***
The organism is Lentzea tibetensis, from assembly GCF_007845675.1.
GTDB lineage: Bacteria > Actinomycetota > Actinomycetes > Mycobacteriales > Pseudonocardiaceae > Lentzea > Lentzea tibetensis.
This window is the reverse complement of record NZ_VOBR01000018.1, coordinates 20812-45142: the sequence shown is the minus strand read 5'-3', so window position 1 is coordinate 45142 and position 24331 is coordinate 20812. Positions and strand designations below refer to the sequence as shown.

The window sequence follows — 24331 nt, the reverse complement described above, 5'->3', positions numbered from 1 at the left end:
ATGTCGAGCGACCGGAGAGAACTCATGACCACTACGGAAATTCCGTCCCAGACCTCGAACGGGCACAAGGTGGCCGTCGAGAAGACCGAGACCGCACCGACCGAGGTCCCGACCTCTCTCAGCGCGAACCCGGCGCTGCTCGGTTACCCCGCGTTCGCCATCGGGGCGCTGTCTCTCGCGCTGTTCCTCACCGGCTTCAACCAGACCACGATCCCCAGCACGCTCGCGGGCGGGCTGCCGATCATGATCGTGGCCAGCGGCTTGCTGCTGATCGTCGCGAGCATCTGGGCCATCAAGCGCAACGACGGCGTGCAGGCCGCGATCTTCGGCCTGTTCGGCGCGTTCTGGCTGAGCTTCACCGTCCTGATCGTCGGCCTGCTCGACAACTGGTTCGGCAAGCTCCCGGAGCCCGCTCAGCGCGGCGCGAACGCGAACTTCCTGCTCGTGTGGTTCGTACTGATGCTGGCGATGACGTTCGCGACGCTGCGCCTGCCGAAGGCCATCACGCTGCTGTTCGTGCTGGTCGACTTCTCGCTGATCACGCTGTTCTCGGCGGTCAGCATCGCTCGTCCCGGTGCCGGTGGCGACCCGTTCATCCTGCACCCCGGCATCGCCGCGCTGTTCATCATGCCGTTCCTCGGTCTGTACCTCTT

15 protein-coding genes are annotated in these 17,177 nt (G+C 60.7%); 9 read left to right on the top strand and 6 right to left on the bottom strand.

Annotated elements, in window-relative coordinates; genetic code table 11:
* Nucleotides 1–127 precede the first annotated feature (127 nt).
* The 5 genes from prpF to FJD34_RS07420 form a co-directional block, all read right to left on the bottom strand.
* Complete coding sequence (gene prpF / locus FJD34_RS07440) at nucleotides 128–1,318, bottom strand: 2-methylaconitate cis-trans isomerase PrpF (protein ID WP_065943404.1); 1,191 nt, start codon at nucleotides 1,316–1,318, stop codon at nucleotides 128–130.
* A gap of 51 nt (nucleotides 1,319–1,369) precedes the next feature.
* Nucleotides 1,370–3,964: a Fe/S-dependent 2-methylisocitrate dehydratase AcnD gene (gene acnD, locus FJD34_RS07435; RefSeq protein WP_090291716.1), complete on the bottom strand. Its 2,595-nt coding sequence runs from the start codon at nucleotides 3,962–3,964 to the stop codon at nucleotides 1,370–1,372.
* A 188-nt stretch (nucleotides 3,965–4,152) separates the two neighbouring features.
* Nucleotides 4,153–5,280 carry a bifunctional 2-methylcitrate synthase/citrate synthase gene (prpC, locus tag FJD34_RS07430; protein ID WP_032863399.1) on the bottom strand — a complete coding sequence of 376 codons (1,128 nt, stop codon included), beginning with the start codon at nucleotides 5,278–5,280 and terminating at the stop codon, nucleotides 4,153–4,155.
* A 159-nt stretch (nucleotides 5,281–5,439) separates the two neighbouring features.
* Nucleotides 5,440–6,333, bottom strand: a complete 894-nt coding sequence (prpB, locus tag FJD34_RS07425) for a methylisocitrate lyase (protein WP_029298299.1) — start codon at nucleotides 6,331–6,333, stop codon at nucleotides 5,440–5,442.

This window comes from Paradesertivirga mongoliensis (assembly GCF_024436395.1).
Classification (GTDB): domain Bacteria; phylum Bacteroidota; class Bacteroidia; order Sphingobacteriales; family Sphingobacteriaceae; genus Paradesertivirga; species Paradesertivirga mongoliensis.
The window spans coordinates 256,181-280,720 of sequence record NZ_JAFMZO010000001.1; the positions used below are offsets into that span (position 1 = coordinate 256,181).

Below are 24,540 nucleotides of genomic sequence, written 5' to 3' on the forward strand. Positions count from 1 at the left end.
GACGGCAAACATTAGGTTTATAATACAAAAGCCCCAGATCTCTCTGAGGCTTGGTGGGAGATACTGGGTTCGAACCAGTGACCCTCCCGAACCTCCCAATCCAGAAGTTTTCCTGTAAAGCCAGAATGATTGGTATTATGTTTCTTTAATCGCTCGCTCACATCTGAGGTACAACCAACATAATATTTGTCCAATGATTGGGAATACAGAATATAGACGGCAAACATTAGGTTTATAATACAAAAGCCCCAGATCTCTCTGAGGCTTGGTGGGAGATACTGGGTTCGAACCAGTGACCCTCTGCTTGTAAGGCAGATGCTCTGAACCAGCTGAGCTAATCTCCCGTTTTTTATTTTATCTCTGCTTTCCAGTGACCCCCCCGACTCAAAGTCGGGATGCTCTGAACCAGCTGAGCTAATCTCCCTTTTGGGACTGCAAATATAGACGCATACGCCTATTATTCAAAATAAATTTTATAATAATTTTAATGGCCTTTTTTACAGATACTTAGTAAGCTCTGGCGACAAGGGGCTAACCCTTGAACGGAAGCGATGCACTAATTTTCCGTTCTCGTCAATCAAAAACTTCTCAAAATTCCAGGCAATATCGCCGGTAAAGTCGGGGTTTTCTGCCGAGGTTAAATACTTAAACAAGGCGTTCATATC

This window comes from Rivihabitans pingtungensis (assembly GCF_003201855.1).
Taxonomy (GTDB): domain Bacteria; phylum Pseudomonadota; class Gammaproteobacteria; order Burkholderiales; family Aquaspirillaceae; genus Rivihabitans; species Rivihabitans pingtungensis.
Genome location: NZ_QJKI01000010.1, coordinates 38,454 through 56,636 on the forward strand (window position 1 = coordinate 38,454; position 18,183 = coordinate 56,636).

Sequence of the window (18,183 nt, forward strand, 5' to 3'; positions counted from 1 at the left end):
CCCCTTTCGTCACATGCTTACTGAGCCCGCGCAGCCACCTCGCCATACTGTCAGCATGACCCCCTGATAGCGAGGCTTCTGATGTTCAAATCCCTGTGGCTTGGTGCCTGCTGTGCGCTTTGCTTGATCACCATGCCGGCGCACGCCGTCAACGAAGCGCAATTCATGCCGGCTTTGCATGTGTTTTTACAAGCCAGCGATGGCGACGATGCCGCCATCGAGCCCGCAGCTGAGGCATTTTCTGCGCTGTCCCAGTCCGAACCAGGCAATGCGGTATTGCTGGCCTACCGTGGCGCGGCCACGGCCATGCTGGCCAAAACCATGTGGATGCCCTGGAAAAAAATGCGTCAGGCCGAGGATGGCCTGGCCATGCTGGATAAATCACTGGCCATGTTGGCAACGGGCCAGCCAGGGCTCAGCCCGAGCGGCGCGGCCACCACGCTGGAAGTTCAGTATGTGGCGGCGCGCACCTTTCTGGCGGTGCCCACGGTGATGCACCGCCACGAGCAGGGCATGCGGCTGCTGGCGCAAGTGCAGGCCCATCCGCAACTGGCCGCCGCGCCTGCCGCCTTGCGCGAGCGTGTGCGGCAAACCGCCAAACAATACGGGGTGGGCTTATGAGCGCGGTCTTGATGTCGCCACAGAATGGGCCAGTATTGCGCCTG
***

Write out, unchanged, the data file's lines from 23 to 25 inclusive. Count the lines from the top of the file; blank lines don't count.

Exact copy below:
Taxonomy (GTDB): domain Bacteria; phylum Pseudomonadota; class Gammaproteobacteria; order Burkholderiales; family Aquaspirillaceae; genus Rivihabitans; species Rivihabitans pingtungensis.
Genome location: NZ_QJKI01000010.1, coordinates 38,454 through 56,636 on the forward strand (window position 1 = coordinate 38,454; position 18,183 = coordinate 56,636).

Sequence of the window (18,183 nt, forward strand, 5' to 3'; positions counted from 1 at the left end):